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Wikileaks founder Julian Assange making new bail bid

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The founder of whistle-blowing website Wikileaks is appearing in court in London in a fresh attempt to secure bail.

Julian Assange, 39, denies sexually assaulting two women in Sweden and is fighting extradition.

Mr Assange was refused bail last week despite the offer of sureties from figures including film director Ken Loach and journalist John Pilger.

A number of protesters gathered outside the court ahead of the hearing.

They have been joined outside City of Westminster Magistrates' Court by a large crowd of reporters and a number of Mr Assange's high-profile supporters.

Journalists inside the court room have been given permission by the judge to report on proceedings live via micro-blogging website Twitter.

The BBC understands that Geoffrey Robertson QC, representing Mr Assange, has told the judge that 10 "distinguished figures" are offering sureties to help secure bail.

'Brave son'
Entering the court earlier, gay rights campaigner Peter Tatchell told reporters: "The denial of bail looks like victimisation.

"I think it's absolutely wrong that he is being treated in this way."

Earlier, Christine Assange told Australian television station Channel 7 that she had spoken to her son in prison.

"I told him how people all over the world, in all sorts of countries, were standing up with placards and screaming out for his freedom and justice and he was very heartened by that," she said.

"As a mother, I'm asking the world to stand up for my brave son."

Ms Assange also read a statement from him, which she had copied down when he spoke to her from Wandsworth Prison. In it, he defended the actions of Wikileaks, adding: "My convictions are unfaltering."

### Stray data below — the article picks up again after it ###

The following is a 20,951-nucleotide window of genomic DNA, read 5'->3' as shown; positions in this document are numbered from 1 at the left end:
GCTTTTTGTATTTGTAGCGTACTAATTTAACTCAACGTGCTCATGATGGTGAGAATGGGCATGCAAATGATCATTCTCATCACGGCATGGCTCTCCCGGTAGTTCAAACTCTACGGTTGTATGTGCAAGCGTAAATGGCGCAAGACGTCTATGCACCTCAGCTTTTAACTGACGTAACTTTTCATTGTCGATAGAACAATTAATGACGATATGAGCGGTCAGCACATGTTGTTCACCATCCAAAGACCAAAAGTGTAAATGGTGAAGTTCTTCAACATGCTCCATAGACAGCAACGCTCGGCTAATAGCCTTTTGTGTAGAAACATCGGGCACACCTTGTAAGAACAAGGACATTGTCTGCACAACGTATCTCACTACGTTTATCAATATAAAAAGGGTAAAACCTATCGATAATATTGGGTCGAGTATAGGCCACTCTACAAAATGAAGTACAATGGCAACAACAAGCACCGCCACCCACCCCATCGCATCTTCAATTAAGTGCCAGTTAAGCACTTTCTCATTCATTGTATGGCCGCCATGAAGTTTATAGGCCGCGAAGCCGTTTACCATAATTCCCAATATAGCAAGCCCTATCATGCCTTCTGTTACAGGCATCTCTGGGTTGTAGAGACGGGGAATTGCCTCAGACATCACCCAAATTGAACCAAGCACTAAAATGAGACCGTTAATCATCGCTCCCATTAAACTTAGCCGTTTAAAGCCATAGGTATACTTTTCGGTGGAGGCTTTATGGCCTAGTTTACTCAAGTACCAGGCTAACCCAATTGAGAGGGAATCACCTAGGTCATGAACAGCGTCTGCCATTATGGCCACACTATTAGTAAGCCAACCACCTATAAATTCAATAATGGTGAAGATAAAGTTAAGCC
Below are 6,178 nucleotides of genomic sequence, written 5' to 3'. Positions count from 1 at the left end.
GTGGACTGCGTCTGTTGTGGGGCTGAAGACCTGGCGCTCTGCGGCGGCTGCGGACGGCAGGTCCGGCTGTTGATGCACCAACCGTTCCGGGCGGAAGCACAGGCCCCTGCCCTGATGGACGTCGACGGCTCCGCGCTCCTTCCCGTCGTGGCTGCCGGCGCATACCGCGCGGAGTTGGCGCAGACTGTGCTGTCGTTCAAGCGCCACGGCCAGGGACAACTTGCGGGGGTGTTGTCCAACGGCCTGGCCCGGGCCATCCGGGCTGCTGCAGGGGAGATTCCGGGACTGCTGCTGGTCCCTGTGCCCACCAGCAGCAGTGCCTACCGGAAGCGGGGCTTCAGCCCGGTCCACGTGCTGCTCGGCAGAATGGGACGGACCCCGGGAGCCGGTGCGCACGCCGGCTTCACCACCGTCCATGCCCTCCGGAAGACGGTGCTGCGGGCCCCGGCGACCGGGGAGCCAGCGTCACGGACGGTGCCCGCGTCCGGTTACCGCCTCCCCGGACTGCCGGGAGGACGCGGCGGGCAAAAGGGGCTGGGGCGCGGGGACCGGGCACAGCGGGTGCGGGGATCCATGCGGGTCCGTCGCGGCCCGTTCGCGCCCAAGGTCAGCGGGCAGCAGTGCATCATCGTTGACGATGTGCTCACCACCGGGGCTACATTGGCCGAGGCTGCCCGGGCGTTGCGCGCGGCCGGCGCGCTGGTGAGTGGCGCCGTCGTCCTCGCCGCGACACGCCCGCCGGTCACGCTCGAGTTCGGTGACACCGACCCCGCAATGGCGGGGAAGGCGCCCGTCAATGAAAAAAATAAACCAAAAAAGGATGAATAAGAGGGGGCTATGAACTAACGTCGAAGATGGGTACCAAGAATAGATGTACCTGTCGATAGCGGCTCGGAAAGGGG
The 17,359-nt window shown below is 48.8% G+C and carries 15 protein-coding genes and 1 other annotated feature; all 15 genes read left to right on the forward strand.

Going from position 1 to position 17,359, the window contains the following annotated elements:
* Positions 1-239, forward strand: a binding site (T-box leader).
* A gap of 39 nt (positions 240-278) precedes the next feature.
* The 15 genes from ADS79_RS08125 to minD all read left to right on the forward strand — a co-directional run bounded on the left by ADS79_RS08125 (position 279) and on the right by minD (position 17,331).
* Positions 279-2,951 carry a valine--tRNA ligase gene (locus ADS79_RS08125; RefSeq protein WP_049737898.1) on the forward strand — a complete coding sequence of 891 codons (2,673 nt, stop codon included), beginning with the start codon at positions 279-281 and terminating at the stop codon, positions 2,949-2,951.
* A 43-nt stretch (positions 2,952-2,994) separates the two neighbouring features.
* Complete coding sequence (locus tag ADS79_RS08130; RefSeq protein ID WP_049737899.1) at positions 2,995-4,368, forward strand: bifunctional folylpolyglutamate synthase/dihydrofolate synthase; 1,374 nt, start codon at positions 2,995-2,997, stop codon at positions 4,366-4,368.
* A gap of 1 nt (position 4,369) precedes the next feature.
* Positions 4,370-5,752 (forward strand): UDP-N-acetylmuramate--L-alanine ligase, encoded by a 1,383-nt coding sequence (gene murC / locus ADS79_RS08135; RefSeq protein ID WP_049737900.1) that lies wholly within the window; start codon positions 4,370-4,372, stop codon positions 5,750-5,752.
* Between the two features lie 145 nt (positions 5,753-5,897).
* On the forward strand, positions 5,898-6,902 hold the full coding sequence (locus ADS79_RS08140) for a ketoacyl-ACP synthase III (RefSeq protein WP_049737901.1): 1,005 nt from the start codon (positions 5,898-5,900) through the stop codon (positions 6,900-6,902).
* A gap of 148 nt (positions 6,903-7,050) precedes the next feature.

His lawyer Mark Stephens said he had not been given any of his post - including legal letters - since being remanded in custody.

"He has absolutely no access to any electronic equipment, no access to the outside world, no access to outside media," he said.

Mr Stephens said the only correspondence his client had received was a note telling him that a copy of Time magazine sent to him had been destroyed because the cover bore his photograph.

'Politically motivated'
In his first appearance at court last week, District Judge Howard Riddle refused Mr Assange bail on the grounds he could flee.

He is accused of having unprotected sex with a woman, identified only as Miss A, when she insisted he use a condom.

He is also accused of having unprotected sex with another woman, Miss W, while she was asleep.

Mr Assange claims the charges are politically motivated and are designed to discredit him.

In recent weeks, Wikileaks has published a series of US diplomatic cables revealing secret information on topics such as terrorism and international relations.

The latest release, published by the Guardian newspaper, shows that the US had concerns after the 7 July bombings that the UK was not doing enough to tackle home-grown extremists.

Another cable claims British police helped "develop" evidence against Madeleine McCann's parents after she went missing.

'Great stories'
Jemima Khan, sister of Conservative MP Zac Goldsmith, was also among those to attend the court hearing on Tuesday.

Journalist John Pilger, who like Ms Khan had offered to pay a surety to secure Mr Assange's release on bail, told the BBC. "I spoke to Julian Assange in Wandsworth Prison and he told me they put him in solitary confinement in a punishment block. This is ridiculous."

Asked about Wikileaks, Mr Pilger added: "This should be the heart of journalism. The really great stories - the ones that tell us how the world works, help us to make sense of the world - invariably come from whistle-blowers."